The term homeless woman is defined at this medical practice as born biologically female and living in unstable accommodation (either living in temporary accommodation, such as a shelter or hostel, sofa surfing (staying with an acquaintance) or street sleeping) in line with Shelter’s definition.21

The study reviewed the records of women who were currently registered with the Edinburgh Access Practice and had used the service in the previous 6 months from November 2018. Women over 55 (above fertile age) were excluded from the study.22


Given many of the patients consult either infrequently or opportunistically, or have no mobile phone/unreliable contact addresses, as well as the topic having potential for being sensitive, we elected to analyse electronic patient records.

Patients were anonymised with a number code. A free-text keyword search was then used to search the practice electronic database (Vision) and secondary care communication. Records were searched for demographics—age, sex and type of accommodation, first language (as a proxy for ethnicity), reproductive history, contraceptive methods, reported gender-based violence, substance misuse, sex work and pregnancies/children (see online supplementary file 1).

Supplemental material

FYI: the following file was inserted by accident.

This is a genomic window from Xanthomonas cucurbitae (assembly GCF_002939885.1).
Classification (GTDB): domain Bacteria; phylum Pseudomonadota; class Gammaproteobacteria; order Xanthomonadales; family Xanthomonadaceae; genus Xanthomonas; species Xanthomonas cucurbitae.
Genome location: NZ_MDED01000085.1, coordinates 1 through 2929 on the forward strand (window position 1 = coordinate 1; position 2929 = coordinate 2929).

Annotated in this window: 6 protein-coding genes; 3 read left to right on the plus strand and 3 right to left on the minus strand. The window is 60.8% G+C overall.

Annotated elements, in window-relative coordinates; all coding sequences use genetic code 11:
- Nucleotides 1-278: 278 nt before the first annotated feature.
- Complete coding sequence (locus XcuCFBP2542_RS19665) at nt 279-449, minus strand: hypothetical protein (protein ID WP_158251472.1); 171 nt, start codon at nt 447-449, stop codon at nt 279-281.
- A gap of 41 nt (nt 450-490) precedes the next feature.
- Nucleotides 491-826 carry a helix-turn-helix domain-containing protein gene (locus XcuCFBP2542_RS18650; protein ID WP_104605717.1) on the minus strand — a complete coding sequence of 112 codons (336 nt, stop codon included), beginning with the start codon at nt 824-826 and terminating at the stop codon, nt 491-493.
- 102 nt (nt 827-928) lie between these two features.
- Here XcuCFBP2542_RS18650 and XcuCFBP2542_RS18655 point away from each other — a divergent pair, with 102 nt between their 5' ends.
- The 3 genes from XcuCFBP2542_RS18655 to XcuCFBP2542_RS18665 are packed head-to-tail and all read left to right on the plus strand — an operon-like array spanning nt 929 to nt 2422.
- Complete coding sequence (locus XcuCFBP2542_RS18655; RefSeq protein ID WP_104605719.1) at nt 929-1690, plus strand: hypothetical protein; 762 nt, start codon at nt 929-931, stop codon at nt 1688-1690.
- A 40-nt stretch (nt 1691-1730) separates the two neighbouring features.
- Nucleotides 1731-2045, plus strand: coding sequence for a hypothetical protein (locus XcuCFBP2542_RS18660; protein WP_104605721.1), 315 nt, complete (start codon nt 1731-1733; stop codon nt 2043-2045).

The most recent reported contraception was recorded and results tabulated to include total numbers of women using each method which could include more than one method. We then recorded the total number of women using each method as their most effective method of contraception. We conducted a descriptive analysis of both the demographics and contraceptive choices results.

Patients and public involvement

Patients and the public were not consulted or involved in the design of the study.



Of the 920, 184 patients registered and actively using the practice were women. One hundred and seventy-four women were of reproductive age (15–55). The mean age was 35 years (range 17–53). Three were born biologically female but either lived as transmen or identified as non-binary.

Of the women under 55 years of age, 28/174 (16%) had a current or frequent history of street sleeping, and 165/174 (95%) were recorded as using temporary accommodation. 138/174 (79%) had an ongoing or history of drug or alcohol misuse, 100/174 (57%) had a history of domestic violence or abuse (DVA) and 22/174 (13%) women had documented involvement in sex work. 8/174 (5%) women were documented as not speaking English.

Of the total 184 women using the service, 109 (59%) had had at least one child with a range of 0–8 pregnancies per woman. There were 233 children mentioned in the medical records, 179 (77%) of whom were currently in, or had been raised in foster care, adopted or raised by relatives.

Contraceptive use

75/174 (43%) had a record of currently using some form of contraception. As shown in table 1, 49/174 (28%) women chose LARC (intrauterine contraception, implant or progestogen only injectable) as their main method. However, 6/41 (15%) of intrauterine contraceptives and implants were being used beyond their expiry date. Of women using LARC, the implant was the most common method used. Condom use was 14/174 (8%) and often reported as intermittent. Contraceptive pill (CP) use was 12/174 (7%).

Table 1

Contraceptive usage in women experiencing homelessness